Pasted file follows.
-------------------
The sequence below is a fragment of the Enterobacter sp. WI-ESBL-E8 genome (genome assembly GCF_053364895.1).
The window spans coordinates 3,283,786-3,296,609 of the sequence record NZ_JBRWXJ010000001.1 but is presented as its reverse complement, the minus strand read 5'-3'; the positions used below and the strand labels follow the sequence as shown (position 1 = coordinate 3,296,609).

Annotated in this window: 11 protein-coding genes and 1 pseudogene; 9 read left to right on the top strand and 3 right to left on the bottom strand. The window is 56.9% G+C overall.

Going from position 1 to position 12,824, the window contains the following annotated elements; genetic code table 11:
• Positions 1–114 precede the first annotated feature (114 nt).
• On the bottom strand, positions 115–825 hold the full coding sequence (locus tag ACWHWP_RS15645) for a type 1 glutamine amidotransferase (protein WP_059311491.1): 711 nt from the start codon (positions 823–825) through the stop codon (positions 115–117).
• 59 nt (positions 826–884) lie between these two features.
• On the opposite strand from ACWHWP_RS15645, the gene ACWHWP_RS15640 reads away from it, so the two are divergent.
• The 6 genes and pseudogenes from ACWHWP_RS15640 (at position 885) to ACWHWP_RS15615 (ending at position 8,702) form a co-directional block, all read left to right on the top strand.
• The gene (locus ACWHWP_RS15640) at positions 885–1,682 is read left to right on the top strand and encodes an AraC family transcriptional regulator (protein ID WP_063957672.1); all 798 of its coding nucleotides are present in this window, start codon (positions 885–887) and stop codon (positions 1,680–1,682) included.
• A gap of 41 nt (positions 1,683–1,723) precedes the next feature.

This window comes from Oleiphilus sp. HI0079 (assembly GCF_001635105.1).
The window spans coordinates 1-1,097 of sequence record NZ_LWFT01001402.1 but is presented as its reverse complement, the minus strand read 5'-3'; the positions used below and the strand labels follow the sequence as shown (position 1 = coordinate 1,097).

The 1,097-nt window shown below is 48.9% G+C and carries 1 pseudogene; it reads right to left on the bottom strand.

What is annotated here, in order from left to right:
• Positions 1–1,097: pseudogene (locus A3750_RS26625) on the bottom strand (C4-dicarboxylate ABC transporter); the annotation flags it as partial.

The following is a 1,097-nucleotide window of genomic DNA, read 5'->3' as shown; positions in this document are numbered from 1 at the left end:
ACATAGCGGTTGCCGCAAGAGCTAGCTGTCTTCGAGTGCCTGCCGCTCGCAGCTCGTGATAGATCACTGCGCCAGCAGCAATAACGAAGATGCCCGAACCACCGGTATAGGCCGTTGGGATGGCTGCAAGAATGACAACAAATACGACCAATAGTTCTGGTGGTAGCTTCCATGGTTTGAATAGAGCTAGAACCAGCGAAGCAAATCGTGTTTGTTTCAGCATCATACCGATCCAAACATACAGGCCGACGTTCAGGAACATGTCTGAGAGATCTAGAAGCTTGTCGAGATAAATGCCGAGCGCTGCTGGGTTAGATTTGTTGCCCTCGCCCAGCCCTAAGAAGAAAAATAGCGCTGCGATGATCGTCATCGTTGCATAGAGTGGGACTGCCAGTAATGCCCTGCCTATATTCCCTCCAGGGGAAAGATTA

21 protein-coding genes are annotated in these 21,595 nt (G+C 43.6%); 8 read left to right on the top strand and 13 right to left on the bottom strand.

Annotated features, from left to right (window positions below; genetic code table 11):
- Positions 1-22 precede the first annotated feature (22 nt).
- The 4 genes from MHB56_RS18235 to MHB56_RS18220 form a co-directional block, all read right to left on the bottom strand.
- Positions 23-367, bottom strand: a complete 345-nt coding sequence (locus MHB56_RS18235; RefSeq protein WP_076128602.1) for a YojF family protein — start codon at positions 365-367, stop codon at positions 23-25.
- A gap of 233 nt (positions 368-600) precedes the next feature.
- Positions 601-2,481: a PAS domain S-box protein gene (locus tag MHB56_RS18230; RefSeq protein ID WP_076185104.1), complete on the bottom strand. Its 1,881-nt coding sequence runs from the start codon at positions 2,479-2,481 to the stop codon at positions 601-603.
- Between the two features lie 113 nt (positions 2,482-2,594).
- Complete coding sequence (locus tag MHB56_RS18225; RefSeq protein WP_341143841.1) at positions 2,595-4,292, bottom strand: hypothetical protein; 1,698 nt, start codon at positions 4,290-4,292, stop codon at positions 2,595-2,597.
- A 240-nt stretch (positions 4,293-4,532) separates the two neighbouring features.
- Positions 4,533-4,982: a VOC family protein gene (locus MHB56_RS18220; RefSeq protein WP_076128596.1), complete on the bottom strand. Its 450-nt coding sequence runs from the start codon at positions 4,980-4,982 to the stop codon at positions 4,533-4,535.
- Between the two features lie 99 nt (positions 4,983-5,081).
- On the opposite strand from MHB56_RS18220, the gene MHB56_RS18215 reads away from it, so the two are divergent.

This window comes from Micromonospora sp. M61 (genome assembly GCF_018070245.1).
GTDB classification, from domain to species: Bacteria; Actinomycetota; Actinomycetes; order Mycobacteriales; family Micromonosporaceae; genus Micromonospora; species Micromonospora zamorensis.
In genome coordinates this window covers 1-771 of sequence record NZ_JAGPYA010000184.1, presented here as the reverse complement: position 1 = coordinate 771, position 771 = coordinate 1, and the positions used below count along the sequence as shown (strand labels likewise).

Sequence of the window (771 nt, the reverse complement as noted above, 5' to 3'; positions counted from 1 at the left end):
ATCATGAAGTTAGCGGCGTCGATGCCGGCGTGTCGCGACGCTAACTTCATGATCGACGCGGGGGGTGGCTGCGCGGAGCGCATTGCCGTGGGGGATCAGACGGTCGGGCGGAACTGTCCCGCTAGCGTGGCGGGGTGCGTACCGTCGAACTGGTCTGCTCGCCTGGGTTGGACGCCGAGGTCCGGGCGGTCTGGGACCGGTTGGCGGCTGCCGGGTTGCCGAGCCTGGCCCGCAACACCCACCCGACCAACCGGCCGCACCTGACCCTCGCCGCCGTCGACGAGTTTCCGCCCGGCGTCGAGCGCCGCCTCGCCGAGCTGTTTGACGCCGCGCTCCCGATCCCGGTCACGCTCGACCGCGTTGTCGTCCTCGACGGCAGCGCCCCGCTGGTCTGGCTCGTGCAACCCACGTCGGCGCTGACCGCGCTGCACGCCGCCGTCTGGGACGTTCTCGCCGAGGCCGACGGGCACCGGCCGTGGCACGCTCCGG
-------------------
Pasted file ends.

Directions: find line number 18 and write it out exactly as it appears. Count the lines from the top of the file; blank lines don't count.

ACATAGCGGTTGCCGCAAGAGCTAGCTGTCTTCGAGTGCCTGCCGCTCGCAGCTCGTGATAGATCACTGCGCCAGCAGCAATAACGAAGATGCCCGAACCACCGGTATAGGCCGTTGGGATGGCTGCAAGAATGACAACAAATACGACCAATAGTTCTGGTGGTAGCTTCCATGGTTTGAATAGAGCTAGAACCAGCGAAGCAAATCGTGTTTGTTTCAGCATCATACCGATCCAAACATACAGGCCGACGTTCAGGAACATGTCTGAGAGATCTAGAAGCTTGTCGAGATAAATGCCGAGCGCTGCTGGGTTAGATTTGTTGCCCTCGCCCAGCCCTAAGAAGAAAAATAGCGCTGCGATGATCGTCATCGTTGCATAGAGTGGGACTGCCAGTAATGCCCTGCCTATATTCCCTCCAGGGGAAAGATTA